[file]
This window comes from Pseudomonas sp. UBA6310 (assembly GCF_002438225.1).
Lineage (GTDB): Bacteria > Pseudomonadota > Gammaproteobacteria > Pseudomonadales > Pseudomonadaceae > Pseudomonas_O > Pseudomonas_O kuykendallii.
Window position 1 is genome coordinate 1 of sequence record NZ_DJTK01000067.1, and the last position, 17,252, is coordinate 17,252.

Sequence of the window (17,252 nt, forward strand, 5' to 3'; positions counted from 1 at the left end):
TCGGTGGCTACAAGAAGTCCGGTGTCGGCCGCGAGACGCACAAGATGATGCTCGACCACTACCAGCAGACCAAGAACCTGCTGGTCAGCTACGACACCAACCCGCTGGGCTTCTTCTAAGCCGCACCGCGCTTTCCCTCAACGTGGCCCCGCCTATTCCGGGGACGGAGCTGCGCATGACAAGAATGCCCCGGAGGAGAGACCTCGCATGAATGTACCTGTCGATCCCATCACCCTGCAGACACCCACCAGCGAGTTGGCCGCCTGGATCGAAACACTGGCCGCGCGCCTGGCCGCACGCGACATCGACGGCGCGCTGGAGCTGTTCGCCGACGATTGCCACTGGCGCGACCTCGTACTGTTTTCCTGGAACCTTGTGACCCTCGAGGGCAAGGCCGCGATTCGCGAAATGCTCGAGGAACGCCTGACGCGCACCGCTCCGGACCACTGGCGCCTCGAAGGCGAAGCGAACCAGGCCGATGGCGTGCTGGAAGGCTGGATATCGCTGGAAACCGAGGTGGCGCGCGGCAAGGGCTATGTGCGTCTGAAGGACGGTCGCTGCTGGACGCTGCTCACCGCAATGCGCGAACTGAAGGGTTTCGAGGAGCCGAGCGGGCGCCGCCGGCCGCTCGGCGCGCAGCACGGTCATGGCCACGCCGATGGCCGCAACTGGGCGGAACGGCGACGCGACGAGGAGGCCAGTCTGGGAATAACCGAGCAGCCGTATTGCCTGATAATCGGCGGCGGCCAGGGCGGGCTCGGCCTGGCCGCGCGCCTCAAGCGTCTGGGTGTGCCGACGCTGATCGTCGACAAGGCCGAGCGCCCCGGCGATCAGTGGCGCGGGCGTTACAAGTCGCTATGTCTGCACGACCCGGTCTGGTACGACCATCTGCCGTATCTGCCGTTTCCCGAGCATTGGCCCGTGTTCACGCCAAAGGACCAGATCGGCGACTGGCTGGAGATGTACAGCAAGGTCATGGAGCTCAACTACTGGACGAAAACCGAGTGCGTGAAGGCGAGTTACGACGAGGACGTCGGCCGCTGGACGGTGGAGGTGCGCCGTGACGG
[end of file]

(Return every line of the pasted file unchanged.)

This window comes from Pseudomonas sp. UBA6310 (assembly GCF_002438225.1).
Lineage (GTDB): Bacteria > Pseudomonadota > Gammaproteobacteria > Pseudomonadales > Pseudomonadaceae > Pseudomonas_O > Pseudomonas_O kuykendallii.
Window position 1 is genome coordinate 1 of sequence record NZ_DJTK01000067.1, and the last position, 17,252, is coordinate 17,252.

Sequence of the window (17,252 nt, forward strand, 5' to 3'; positions counted from 1 at the left end):
TCGGTGGCTACAAGAAGTCCGGTGTCGGCCGCGAGACGCACAAGATGATGCTCGACCACTACCAGCAGACCAAGAACCTGCTGGTCAGCTACGACACCAACCCGCTGGGCTTCTTCTAAGCCGCACCGCGCTTTCCCTCAACGTGGCCCCGCCTATTCCGGGGACGGAGCTGCGCATGACAAGAATGCCCCGGAGGAGAGACCTCGCATGAATGTACCTGTCGATCCCATCACCCTGCAGACACCCACCAGCGAGTTGGCCGCCTGGATCGAAACACTGGCCGCGCGCCTGGCCGCACGCGACATCGACGGCGCGCTGGAGCTGTTCGCCGACGATTGCCACTGGCGCGACCTCGTACTGTTTTCCTGGAACCTTGTGACCCTCGAGGGCAAGGCCGCGATTCGCGAAATGCTCGAGGAACGCCTGACGCGCACCGCTCCGGACCACTGGCGCCTCGAAGGCGAAGCGAACCAGGCCGATGGCGTGCTGGAAGGCTGGATATCGCTGGAAACCGAGGTGGCGCGCGGCAAGGGCTATGTGCGTCTGAAGGACGGTCGCTGCTGGACGCTGCTCACCGCAATGCGCGAACTGAAGGGTTTCGAGGAGCCGAGCGGGCGCCGCCGGCCGCTCGGCGCGCAGCACGGTCATGGCCACGCCGATGGCCGCAACTGGGCGGAACGGCGACGCGACGAGGAGGCCAGTCTGGGAATAACCGAGCAGCCGTATTGCCTGATAATCGGCGGCGGCCAGGGCGGGCTCGGCCTGGCCGCGCGCCTCAAGCGTCTGGGTGTGCCGACGCTGATCGTCGACAAGGCCGAGCGCCCCGGCGATCAGTGGCGCGGGCGTTACAAGTCGCTATGTCTGCACGACCCGGTCTGGTACGACCATCTGCCGTATCTGCCGTTTCCCGAGCATTGGCCCGTGTTCACGCCAAAGGACCAGATCGGCGACTGGCTGGAGATGTACAGCAAGGTCATGGAGCTCAACTACTGGACGAAAACCGAGTGCGTGAAGGCGAGTTACGACGAGGACGTCGGCCGCTGGACGGTGGAGGTGCGCCGTGACGG